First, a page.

A few games later, and this series has lived up to the hype. It starts, first and foremost, with excellent baseball. The Astros bounced back with a 10-4 win in Game 4 and staged an epic comeback in Game 5 despite drama involving Bryan Abreu being ejected (and subsequently, suspended, but an appeal could change that) for hitting Aroldis Garcia with a pitch. Abreu has emphatically claimed it wasn't intentional, but umpires disagree. In that game, Dusty Baker was powerfully clear as well that there was no reason for the Astros to intentionally put a player on base in such a high-stakes moment.
Buried beneath that is the drama involving the roof. Both the Rangers and Astros play in stadiums with retractable roofs, and Dusty Baker implied there was an agreement between both teams that roofs would remain closed during the ALCS at both sites.
The Rangers, evidently, broke the agreement, opening theirs in Game 3, though the language of the announcement implied the MLB made the decision rather than the Rangers.
Astros make a decision on the roof for Game 6 against Rangers
The roof being open is a big deal because it's an extra factor to consider. Wind can blow balls in our out depending on the weather. Closed roofs provide a bit more stability and generally favor more purely talented teams.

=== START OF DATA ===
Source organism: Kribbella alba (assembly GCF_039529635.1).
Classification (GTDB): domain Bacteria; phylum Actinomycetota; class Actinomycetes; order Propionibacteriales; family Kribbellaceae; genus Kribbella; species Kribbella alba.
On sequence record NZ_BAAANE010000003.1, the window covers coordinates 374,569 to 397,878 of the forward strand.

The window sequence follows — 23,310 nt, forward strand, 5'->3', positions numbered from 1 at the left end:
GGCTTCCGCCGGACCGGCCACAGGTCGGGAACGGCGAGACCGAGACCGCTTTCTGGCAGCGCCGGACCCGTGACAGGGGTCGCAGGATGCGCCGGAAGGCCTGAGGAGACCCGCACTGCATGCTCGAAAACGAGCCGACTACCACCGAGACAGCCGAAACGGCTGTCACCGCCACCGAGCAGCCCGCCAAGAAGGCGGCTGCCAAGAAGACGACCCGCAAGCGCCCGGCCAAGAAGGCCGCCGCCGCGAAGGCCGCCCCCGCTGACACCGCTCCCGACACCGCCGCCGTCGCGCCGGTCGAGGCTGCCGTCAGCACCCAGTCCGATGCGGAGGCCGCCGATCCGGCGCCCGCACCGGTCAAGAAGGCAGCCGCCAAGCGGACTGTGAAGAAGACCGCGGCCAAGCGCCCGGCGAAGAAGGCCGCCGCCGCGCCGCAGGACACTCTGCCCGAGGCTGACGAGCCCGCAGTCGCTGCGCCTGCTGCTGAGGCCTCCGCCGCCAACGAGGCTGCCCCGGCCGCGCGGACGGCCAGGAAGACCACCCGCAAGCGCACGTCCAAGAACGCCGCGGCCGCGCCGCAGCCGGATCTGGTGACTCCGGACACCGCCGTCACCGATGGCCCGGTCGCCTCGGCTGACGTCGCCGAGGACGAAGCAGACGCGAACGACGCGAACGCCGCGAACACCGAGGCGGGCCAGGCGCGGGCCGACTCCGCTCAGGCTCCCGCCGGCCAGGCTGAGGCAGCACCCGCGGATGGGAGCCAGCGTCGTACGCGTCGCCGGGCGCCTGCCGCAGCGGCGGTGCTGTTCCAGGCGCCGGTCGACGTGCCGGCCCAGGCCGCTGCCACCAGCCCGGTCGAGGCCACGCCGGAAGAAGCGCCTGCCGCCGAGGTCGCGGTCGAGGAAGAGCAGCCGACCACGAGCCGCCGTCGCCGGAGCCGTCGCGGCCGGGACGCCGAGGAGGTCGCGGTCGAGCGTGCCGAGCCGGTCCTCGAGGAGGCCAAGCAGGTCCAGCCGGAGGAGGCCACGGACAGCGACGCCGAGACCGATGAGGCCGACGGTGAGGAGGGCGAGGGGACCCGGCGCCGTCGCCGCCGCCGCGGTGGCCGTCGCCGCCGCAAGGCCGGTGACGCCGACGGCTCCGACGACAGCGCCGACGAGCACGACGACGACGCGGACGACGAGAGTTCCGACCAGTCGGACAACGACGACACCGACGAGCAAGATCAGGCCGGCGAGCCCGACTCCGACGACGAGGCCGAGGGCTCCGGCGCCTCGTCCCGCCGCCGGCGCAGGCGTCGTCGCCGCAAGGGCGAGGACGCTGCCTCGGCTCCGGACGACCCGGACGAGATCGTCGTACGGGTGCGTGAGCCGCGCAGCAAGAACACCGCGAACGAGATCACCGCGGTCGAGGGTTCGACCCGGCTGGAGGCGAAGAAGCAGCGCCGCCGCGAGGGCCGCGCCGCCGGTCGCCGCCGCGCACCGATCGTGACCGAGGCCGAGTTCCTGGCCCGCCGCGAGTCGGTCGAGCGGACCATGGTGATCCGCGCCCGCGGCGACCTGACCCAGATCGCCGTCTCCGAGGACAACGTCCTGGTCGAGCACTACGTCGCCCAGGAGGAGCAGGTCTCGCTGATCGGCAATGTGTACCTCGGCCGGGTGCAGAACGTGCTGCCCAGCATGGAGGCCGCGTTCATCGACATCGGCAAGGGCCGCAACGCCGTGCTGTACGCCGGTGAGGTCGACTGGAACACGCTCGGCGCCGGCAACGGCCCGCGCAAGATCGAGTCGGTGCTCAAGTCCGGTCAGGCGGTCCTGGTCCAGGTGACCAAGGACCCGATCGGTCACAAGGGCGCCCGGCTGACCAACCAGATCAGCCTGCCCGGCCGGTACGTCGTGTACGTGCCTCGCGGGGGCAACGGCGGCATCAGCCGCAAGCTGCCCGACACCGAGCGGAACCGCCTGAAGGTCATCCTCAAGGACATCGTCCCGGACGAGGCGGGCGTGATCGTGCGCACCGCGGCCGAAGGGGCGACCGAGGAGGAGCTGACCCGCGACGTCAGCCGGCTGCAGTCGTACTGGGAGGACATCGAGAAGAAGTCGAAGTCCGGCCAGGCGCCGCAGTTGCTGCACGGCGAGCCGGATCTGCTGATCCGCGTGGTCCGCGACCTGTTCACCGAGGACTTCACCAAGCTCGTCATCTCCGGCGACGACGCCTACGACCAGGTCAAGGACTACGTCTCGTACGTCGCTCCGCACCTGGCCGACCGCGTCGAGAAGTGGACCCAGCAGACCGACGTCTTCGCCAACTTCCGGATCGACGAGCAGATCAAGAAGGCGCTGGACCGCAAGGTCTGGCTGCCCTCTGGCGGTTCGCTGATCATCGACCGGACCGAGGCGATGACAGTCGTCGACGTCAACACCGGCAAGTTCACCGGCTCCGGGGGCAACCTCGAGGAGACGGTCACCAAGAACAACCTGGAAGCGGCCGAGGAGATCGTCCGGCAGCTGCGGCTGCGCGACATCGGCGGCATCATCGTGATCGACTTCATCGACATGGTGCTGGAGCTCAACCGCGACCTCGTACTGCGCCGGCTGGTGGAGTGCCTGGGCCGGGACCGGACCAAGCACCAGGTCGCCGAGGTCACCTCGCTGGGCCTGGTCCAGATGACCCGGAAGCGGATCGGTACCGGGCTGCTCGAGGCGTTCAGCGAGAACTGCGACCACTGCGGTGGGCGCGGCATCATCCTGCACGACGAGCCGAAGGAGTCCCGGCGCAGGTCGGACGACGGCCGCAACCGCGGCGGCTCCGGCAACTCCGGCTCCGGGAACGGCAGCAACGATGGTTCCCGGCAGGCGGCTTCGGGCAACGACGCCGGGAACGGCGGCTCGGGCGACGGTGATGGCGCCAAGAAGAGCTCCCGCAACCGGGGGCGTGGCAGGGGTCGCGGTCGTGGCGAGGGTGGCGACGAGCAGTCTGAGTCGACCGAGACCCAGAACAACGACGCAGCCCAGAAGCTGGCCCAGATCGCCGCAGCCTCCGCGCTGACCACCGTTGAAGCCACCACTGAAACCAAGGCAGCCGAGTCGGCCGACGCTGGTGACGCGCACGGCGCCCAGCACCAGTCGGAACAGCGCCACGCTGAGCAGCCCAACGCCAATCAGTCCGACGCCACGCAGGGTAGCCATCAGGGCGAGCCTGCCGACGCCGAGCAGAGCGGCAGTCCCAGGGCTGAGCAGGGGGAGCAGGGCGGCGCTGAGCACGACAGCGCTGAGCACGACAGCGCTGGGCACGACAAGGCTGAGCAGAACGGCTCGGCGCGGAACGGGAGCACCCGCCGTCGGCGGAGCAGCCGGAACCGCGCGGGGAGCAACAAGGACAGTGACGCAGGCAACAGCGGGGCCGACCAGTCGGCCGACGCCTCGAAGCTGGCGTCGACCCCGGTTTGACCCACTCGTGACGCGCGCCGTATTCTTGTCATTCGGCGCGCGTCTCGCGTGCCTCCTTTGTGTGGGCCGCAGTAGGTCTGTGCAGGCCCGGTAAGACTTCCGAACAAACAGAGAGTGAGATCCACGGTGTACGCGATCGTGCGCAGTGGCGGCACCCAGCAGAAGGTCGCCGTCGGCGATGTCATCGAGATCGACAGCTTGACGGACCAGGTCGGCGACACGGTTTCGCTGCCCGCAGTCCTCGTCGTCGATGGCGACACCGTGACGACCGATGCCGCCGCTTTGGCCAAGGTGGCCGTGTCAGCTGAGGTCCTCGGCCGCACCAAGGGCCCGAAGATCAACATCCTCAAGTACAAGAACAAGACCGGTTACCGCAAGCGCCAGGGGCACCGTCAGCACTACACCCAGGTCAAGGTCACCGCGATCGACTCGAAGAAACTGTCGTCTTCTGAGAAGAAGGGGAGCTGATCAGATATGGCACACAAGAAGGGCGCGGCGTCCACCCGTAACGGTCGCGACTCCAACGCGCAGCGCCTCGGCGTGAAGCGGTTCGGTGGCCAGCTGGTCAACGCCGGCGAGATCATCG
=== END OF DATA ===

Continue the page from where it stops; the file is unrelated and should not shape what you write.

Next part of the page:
Some waited with bated breath to see if the Astros would fire back with an open roof of their own. The team's social media confirmed the roof will be closed for Game 6, but the announcement had a clear directive to go with that: Get loud, Astros fans.
A closed roof is certainly advantageous to a team with fans capable of getting loud. With nowhere for sound waves to go, they'll bounce off the roof and generally make for an even louder environment, all else equal, than an open roof situation.
So while the Astros may not be willing to break the handshake agreement and play the petty game of opening their roof to bite back at the Rangers, it's clear they view the roof, even if closed, as a huge advantage, given their fans.